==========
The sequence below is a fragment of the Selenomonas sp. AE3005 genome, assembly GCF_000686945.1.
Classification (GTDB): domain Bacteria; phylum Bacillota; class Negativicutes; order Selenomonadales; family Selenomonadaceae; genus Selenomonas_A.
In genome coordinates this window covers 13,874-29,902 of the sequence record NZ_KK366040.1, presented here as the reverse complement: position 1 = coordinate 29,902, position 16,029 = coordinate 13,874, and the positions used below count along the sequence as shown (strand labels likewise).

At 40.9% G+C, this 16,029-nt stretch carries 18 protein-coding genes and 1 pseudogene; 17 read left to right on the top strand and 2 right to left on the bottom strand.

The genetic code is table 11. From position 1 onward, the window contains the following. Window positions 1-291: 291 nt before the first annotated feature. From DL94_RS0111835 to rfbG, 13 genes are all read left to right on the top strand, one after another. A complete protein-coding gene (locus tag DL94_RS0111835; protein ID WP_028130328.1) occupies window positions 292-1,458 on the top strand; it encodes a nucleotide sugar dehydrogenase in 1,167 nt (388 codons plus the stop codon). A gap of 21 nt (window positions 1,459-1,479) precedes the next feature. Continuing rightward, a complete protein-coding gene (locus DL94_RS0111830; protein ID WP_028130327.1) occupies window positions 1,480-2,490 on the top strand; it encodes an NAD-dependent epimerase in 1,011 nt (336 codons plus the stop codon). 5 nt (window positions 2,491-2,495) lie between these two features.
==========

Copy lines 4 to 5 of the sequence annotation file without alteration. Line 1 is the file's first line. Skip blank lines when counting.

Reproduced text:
At 40.9% G+C, this 16,029-nt stretch carries 18 protein-coding genes and 1 pseudogene; 17 read left to right on the top strand and 2 right to left on the bottom strand.

The genetic code is table 11. From position 1 onward, the window contains the following. Window positions 1-291: 291 nt before the first annotated feature. From DL94_RS0111835 to rfbG, 13 genes are all read left to right on the top strand, one after another. A complete protein-coding gene (locus tag DL94_RS0111835; protein ID WP_028130328.1) occupies window positions 292-1,458 on the top strand; it encodes a nucleotide sugar dehydrogenase in 1,167 nt (388 codons plus the stop codon). A gap of 21 nt (window positions 1,459-1,479) precedes the next feature. Continuing rightward, a complete protein-coding gene (locus DL94_RS0111830; protein ID WP_028130327.1) occupies window positions 1,480-2,490 on the top strand; it encodes an NAD-dependent epimerase in 1,011 nt (336 codons plus the stop codon). 5 nt (window positions 2,491-2,495) lie between these two features.